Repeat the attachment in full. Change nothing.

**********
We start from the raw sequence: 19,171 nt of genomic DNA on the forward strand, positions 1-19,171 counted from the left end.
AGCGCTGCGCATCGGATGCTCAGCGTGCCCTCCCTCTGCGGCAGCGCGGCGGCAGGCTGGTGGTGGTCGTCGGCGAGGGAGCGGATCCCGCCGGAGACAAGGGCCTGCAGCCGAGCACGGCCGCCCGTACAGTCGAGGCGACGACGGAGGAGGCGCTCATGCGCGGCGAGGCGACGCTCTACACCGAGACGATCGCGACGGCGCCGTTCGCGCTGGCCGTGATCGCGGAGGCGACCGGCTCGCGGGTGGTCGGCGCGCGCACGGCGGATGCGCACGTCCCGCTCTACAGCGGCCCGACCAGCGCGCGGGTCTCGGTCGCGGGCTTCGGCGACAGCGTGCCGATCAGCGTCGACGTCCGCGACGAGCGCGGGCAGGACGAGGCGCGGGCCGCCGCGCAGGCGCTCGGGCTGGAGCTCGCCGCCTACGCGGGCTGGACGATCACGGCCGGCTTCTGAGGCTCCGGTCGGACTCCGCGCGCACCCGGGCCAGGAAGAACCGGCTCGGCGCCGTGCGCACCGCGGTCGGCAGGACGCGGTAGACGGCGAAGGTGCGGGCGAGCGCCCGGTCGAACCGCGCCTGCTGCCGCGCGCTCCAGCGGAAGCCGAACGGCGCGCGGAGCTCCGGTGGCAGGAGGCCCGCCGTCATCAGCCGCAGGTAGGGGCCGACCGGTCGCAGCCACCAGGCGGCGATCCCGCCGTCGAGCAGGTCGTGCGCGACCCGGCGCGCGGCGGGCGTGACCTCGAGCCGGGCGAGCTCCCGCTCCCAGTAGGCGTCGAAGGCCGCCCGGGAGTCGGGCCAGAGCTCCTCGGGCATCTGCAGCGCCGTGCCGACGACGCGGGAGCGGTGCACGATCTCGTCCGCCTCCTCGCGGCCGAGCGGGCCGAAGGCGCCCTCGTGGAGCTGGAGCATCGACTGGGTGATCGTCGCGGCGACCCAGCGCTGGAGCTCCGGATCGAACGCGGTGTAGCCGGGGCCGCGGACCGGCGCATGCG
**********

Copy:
We start from the raw sequence: 19,171 nt of genomic DNA on the forward strand, positions 1-19,171 counted from the left end.
AGCGCTGCGCATCGGATGCTCAGCGTGCCCTCCCTCTGCGGCAGCGCGGCGGCAGGCTGGTGGTGGTCGTCGGCGAGGGAGCGGATCCCGCCGGAGACAAGGGCCTGCAGCCGAGCACGGCCGCCCGTACAGTCGAGGCGACGACGGAGGAGGCGCTCATGCGCGGCGAGGCGACGCTCTACACCGAGACGATCGCGACGGCGCCGTTCGCGCTGGCCGTGATCGCGGAGGCGACCGGCTCGCGGGTGGTCGGCGCGCGCACGGCGGATGCGCACGTCCCGCTCTACAGCGGCCCGACCAGCGCGCGGGTCTCGGTCGCGGGCTTCGGCGACAGCGTGCCGATCAGCGTCGACGTCCGCGACGAGCGCGGGCAGGACGAGGCGCGGGCCGCCGCGCAGGCGCTCGGGCTGGAGCTCGCCGCCTACGCGGGCTGGACGATCACGGCCGGCTTCTGAGGCTCCGGTCGGACTCCGCGCGCACCCGGGCCAGGAAGAACCGGCTCGGCGCCGTGCGCACCGCGGTCGGCAGGACGCGGTAGACGGCGAAGGTGCGGGCGAGCGCCCGGTCGAACCGCGCCTGCTGCCGCGCGCTCCAGCGGAAGCCGAACGGCGCGCGGAGCTCCGGTGGCAGGAGGCCCGCCGTCATCAGCCGCAGGTAGGGGCCGACCGGTCGCAGCCACCAGGCGGCGATCCCGCCGTCGAGCAGGTCGTGCGCGACCCGGCGCGCGGCGGGCGTGACCTCGAGCCGGGCGAGCTCCCGCTCCCAGTAGGCGTCGAAGGCCGCCCGGGAGTCGGGCCAGAGCTCCTCGGGCATCTGCAGCGCCGTGCCGACGACGCGGGAGCGGTGCACGATCTCGTCCGCCTCCTCGCGGCCGAGCGGGCCGAAGGCGCCCTCGTGGAGCTGGAGCATCGACTGGGTGATCGTCGCGGCGACCCAGCGCTGGAGCTCCGGATCGAACGCGGTGTAGCCGGGGCCGCGGACCGGCGCATGCG